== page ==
Sen. Mark Warner, the self-proclaimed “radical centrist,” isn’t so middle-of-the-road when it comes to spending taxpayer dollars. The Virginia Democrat, seeking re-election this year, received an “F” from the National Taxpayers Union.
The NTU ranked his votes on fiscal bills at 14%. That’s hardly moderate in a Harry Reid-run Senate where the average score was 42%, and where Republicans are in the minority.
Warner’s voting record has been nothing if not consistent. He pulled down two D’s and two F’s in the past four years. His highest score in the NTU rankings was 19%.
“Our ratings show Senator Warner may well be a ‘radical centrist’ — radical when it comes to taxing and spending taxpayer dollars, moderate when it comes to saving them,” NTU spokesman Doug Kellogg told this reporter.
One of the most telling, and crucial, votes by the senator was on the Internet sales tax mandate. Warner co-sponsored the Marketplace Fairness Act, which passed the Senate last year and is now in the House Judiciary Committee.
Votes in favor of MFA were the second most heavily and negatively weighted in our rating,” . It was second only to the continuing budget resolution, which Warner also supported.
Ed Gillespie, Warner’s Republican opponent in the fall election, derided Warner’s campaign as a bipartisan pose. Gillespie spokesman Paul Logan noted:
Mark Warner said he would be an independent voice and a pro-business Democrat, but he votes with President Obama 97% of the time for job-killing policy after job-killing policy.
His partisan voting record shows that Mark Warner is not the senator he said he would be.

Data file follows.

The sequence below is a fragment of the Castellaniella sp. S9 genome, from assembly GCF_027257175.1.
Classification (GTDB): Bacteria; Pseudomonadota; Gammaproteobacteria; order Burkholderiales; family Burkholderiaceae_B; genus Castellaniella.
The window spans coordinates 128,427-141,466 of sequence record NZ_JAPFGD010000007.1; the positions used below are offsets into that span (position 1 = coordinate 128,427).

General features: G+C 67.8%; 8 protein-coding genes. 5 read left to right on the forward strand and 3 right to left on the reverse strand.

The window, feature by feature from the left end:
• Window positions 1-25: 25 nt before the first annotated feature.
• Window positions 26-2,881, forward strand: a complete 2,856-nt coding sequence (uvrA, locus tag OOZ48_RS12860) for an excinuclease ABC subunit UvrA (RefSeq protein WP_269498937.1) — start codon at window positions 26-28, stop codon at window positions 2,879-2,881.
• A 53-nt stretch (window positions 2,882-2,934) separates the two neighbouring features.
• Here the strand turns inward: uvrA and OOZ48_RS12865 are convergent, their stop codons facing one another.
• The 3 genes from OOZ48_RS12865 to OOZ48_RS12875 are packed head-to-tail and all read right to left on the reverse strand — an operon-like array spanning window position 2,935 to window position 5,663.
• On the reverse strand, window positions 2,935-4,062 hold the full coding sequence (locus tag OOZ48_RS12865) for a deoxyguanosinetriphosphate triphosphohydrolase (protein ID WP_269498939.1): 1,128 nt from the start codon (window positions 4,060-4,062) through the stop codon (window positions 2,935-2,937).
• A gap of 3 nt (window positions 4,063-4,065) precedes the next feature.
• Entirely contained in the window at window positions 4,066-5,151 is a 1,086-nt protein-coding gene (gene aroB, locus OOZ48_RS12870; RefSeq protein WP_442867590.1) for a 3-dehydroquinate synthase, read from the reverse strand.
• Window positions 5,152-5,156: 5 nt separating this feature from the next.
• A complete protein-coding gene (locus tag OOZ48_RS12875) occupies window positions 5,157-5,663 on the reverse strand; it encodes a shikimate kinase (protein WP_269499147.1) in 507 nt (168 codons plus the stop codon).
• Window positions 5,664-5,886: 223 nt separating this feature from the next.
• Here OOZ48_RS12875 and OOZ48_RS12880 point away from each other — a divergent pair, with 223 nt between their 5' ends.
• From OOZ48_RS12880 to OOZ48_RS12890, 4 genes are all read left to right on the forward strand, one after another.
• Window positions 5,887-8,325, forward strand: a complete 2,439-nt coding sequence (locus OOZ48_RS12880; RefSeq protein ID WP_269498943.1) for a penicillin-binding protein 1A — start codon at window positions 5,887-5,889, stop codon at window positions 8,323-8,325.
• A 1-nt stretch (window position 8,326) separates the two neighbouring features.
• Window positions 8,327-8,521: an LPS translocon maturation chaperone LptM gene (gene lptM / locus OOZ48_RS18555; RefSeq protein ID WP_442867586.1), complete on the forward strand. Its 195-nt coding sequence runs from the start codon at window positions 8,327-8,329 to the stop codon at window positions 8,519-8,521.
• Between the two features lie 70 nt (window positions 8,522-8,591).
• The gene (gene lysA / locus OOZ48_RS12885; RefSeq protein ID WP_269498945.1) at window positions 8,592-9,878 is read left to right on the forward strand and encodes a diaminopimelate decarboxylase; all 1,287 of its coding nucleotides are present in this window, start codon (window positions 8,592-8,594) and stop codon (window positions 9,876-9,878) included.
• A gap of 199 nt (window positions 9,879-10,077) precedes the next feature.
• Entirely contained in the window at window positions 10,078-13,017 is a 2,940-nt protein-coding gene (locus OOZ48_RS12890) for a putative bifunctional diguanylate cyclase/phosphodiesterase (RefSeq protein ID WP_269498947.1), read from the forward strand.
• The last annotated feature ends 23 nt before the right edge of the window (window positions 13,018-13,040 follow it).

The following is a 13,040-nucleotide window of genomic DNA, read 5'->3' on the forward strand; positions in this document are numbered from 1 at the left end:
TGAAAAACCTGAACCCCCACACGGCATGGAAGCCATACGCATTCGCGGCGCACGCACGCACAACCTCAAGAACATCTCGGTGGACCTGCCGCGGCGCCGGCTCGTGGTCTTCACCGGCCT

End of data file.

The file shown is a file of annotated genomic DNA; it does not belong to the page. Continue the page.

Logan said Gillespie supports a balanced budget amendment to the Constitution.
Libertarian candidate Robert Sarvis argues that neither major-party candidate passes the fiscal test. Sarvis said Warner’s failing grade “is another strong indicator that he hasn’t been the ‘radical centrist’ he promised.”
But, he added:
If you look back at past NTU scorecards, you can see why Ed Gillespie [former chairman of the Republican National Committee] can’t be trusted to rein in big government.
In 2013, the average score for Republican senators was 81, but in 2008, it was just 57, and was never higher than 73 while George W. Bush was office.
The Senate needs leaders who will stand up to bloated budgets, no matter who is in the White House.
Nicholas Cote, spokesman for Sarvis’ campaign, says the Libertarian is the only candidate in the race opposing the Marketplace Fairness Act.
Virginia freshman Sen. Tim Kaine, another self-styled moderate Democrat, also earned an F grade from NTU. His score was 11%.
Neither Warner nor Kaine responded to requests for comment.
Read more by Kenric Ward at Watchdog.com.